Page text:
Build Beautiful Websites Faster and Easier Using Bootstrap 4 | Andrew Whitworth | Skillshare

Build Beautiful Websites Faster and Easier Using Bootstrap 4

Andrew Whitworth, Full Stack Web Developer

Build Beautiful Websites Faster and Easier Using Bootstrap 4

Andrew Whitworth, Full Stack Web Developer

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114 Lessons (9h 45m)
    • 1. Course Trailer

      1:14
    • 2. Setup - VS Code/Text Editor

      4:02
    • 3. Setup - Course Files

      4:39
    • 4. Setup - Window Size Tool

      2:02
    • 5. Setup - File Comparisons

      2:29
    • 6. Intro to Bootstrap Playgrounds

      4:22
    • 7. Containers

      4:25
    • 8. Grid - Part 1

      0:51
    • 9. Grid - Part 2

      8:59
    • 10. Grid - Part 3

      7:33
    • 11. Grid Breakpoints - Part 1

      5:38
    • 12. Grid Breakpoints - Part 2

      4:50
    • 13. Grid Breakpoints - Part 3

      7:27
    • 14. Display - Part 1

      5:13
    • 15. Display - Part 2

      7:07
    • 16. Flex - Part 1

      6:53
    • 17. Flex - Part 2

      4:38
    • 18. Flex - Part 3

      10:17
    • 19. Flex - Part 4

      6:41
    • 20. Flex - Part 5

      3:01
    • 21. Flex - Part 6

      4:04
    • 22. Flex - Part 7

      4:37
    • 23. Flex - Part 8

      2:12
    • 24. Typography

      6:33
    • 25. Text Utilities

      5:50
    • 26. Code Styling

      3:40
    • 27. Colors

      6:13
    • 28. Spacing - Part 1

      7:05
    • 29. Spacing - Part 2

      5:51
    • 30. Spacing - Part 3

      4:34
    • 31. Sizing

      5:08
    • 32. Images

      5:02
    • 33. Figures

      2:37
    • 34. Borders

      6:47
    • 35. Tables

      8:54
    • 36. Vertical Align

      1:59
    • 37. Float

      1:35
    • 38. Clearfix

      2:28
    • 39. Screenreaders

      3:05
    • 40. Media Objects

      5:30
    • 41. Alerts

      4:05
    • 42. Badges

      4:03
    • 43. Breadcrumbs

      3:43
    • 44. Buttons - Part 1

      3:12
    • 45. Buttons - Part 2

      5:23
    • 46. Button Group

      4:16
    • 47. Dropdowns - Part 1

      6:04
    • 48. Dropdowns - Part 2

      5:30
    • 49. Dropdowns - Part 3

      2:00
    • 50. Cards - Part 1

      4:35
    • 51. Cards - Part 2

      4:16
    • 52. Cards - Part 3

      4:38
    • 53. Cards - Part 4

      6:05
    • 54. Forms - Part 1

      4:25
    • 55. Forms - Part 2

      5:54
    • 56. Forms - Part 3

      3:19
    • 57. Input Groups

      7:14
    • 58. Navs

      7:10
    • 59. Navbars - Part 1

      7:51
    • 60. Navbars - Part 2

      3:03
    • 61. Position

      3:01
    • 62. Pagination

      3:40
    • 63. Progress Bars

      4:44
    • 64. Carousels

      4:16
    • 65. Collapse

      7:46
    • 66. Tooltips

      1:59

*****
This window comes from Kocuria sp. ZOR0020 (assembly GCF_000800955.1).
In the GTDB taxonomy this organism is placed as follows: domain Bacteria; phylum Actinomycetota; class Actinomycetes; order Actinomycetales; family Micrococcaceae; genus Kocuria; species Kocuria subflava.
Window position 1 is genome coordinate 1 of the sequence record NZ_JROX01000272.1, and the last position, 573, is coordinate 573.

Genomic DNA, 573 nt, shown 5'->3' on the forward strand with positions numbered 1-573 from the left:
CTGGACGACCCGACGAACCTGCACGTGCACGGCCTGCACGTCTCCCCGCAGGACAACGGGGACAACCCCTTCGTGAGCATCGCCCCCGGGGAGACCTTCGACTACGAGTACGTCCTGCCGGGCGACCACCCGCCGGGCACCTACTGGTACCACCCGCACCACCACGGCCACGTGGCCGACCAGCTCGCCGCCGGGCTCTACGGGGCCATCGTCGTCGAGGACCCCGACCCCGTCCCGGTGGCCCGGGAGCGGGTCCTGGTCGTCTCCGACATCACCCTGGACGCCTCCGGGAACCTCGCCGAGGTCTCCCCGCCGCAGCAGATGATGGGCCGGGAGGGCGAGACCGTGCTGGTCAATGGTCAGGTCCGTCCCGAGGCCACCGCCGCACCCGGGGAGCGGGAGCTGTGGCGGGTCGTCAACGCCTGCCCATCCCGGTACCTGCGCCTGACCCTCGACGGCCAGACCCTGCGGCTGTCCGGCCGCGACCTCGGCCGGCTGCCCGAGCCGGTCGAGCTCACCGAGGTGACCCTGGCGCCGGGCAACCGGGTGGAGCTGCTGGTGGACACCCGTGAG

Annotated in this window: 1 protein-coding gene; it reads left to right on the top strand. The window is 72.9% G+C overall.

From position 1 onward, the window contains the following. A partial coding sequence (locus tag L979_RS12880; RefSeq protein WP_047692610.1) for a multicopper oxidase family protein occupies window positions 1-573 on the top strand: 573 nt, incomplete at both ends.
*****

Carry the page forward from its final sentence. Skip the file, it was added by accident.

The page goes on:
• 67. Popovers

      3:50
    • 68. Modals

      6:39
    • 69. Scrollspy

      9:35
    • 70. Bootstrap Playgrounds Wrap-up

      0:57
    • 71. Project 1 - Overview

      1:41
    • 72. Project 1 - Overiew v2

      1:41
    • 73. Project 1 - Step 1

      3:40
    • 74. Project 1 - Step 2

      4:25
    • 75. Project 1 - Step 3

      4:43
    • 76. Project 1 - Step 4

      4:33
    • 77. Project 1 - Step 5

      3:23
    • 78. Project 1 - Step 6

      3:16
    • 79. Project 1 - Step 7

      9:42
    • 80. Project 1 - Step 8

      6:02
    • 81. Project 2 - Overview

      1:34
    • 82. Project 2 - Step 1

      7:41
    • 83. Project 2 - Step 2

      6:41
    • 84. Project 2 - Step 3 - Part 1

      3:53
    • 85. Project 2 - Step 3 - Part 2

      4:34
    • 86. Project 2 - Step 4

      5:39
    • 87. Project 2 - Step 5

      7:25
    • 88. Project 2 - Step 6

      6:40
    • 89. Project 2 - Step 7

      4:27
    • 90. Project 3 - Bullseye Overview

      1:54
    • 91. Project 3 - Template - Step 1

      5:32
    • 92. Project 3 - Template - Step 2

      4:22
    • 93. Project 3 - Template - Step 3

      7:06
    • 94. Project 3 - Template - Step 4

      6:55
    • 95. Project 3 - Homepage - Step 1

      6:52
    • 96. Project 3 - Homepage - Step 2

      4:15
    • 97. Project 3 - Homepage - Step 3

      9:41
    • 98. Project 3 - Homepage - Step 4

      7:42
    • 99. Project 3 - Homepage - Step 5

      0:53
    • 100. Project 3 - About Page

      3:13
    • 101. Project 3 - Careers Page

      6:25
    • 102. Project 3 - Contact Page

      9:28
    • 103. Project 3 - Franchising Page

      6:39
    • 104. Project 3 - Locations Page - Part 1

      9:52
    • 105. Project 3 - Locations Page - Part 2

      5:15
    • 106. Project 3 - Rewards Page

      5:34
    • 107. Project 3 - Menu Page - Part 1

      10:48
    • 108. Project 3 - Menu Page - Part 2

      4:26
    • 109. Project 3 - Menu Page - Part 3

      4:59
    • 110. Project 3 - Menu Page - Part 4

      11:22
    • 111. Project 3 - Menu Page - Part 5

      1:33
    • 112. Project 3 - Menu Page - Part 6

      4:51
    • 113. Project 3 - Menu Page - Part 7

      7:19
    • 114. Project 3 - Menu Page - Part 8

      7:30
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About This Class

**Take this class for free with Skillshare's offer of 2 free months! https://skl.sh/2Gmm85A**

Building beautiful websites can be difficult because you always have to start from scratch. However, with a toolkit or framework like Bootstrap you don't have to start from scratch each time. You simply decide what you want to build, turn on some classes or options and you are ready to go.